Boehner labels opponents of TARP "knuckle-draggers"
The majority of those who opposed TARP (the $700 billion Troubled Asset Relief Program) were of course Tea Party-type Republicans, or as John Boehner likes to call them, "knuckle-draggers". 133 House Republicans voted against in the first House vote, which led the stock market to lose 777 points in one day, the most ever. On their second vote a few days later 91 Republicans still voted against but TARP passed 263-171. Boehner's troubled relationship with the Tea Party types in his caucus probably didn't get any warmer this week.
VAN SUSTEREN, FOX News: People think of him as hawkish on the budget, on expenses, but he voted for TARP. He voted for the auto bailout, voted for two stimulus in '08, voted against the '09 -- February '09 President Obama stimulus. How does -- I mean, how does he explain those, or I mean, how does -- politically, how does he sell that?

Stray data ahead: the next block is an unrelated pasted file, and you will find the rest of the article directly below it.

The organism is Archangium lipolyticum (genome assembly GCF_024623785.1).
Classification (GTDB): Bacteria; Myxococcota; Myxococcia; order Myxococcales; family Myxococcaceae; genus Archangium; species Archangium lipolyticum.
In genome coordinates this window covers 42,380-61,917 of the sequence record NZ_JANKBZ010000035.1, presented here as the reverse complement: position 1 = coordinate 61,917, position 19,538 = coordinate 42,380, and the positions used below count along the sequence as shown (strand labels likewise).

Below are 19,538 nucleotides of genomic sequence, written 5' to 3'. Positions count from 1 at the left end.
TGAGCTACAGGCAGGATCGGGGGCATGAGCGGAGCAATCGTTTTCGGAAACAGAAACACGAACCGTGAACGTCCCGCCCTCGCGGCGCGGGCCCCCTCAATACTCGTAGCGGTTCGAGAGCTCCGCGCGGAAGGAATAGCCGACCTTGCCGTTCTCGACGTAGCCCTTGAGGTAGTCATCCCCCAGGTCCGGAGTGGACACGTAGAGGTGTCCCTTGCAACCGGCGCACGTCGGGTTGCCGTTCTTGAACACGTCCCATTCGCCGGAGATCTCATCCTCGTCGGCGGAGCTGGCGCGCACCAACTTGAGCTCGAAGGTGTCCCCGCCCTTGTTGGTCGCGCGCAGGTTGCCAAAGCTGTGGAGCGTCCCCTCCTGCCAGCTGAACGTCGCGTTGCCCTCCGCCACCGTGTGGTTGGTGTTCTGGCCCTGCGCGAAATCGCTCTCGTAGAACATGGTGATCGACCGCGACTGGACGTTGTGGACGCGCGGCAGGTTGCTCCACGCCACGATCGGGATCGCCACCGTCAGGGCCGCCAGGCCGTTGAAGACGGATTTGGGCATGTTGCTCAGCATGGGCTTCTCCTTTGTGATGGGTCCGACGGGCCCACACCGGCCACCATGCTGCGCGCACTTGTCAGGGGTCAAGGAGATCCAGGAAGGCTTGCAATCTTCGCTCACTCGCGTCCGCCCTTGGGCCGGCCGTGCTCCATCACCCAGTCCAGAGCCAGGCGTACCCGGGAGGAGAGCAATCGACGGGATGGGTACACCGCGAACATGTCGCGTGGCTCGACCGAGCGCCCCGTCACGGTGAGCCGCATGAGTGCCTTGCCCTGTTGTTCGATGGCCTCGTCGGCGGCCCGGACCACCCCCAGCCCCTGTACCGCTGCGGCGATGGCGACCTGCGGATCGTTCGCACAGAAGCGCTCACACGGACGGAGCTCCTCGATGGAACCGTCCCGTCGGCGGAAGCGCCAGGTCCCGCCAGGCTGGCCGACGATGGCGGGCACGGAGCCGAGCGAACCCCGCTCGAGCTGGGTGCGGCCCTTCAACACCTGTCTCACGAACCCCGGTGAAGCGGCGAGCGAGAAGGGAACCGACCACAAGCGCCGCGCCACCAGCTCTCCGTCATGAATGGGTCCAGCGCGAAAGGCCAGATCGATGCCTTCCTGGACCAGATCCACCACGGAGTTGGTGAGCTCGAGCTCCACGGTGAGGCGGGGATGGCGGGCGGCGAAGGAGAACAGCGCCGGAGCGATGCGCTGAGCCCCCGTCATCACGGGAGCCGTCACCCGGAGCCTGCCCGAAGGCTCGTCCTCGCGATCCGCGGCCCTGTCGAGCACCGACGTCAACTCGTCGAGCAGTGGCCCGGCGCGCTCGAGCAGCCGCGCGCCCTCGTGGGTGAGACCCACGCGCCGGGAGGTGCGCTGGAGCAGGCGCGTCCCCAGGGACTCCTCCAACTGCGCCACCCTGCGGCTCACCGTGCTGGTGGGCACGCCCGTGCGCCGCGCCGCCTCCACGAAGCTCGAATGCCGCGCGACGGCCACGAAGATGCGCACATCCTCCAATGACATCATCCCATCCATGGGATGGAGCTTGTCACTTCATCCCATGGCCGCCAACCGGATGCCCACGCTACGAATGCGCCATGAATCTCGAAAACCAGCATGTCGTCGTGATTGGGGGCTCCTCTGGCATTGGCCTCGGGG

BOEHNER: I mean, I think that he's a practical conservative. He's got a very conservative voting record, but he's not a knuckle-dragger, all right? He understood that TARP, while none of us wanted to do it, if we were going to save -- save our economy, save the world economy, it had to happen. I wish we didn't have to do it, either, but he understood that.
Between what are seen by many as President Obama’s weak proposals and Mitt Romney’s loving embrace, bankers have little to fear from either administration, and that leaves the rest of America on perilously thin economic ice. Neil Barofsky, who held the thankless job of special inspector general in charge of policing TARP, the bailout’s Troubled Asset Relief Program, joins Bill to discuss the critical yet unmet need to tackle banking reform and avoid another financial meltdown. Read more...
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If nothing else, the debt ceiling crisis provided what Barack Obama is so fond of calling a "teachable moment." Hopefully, that extends to the President himself. After seeing his nominees blocked, his Read more...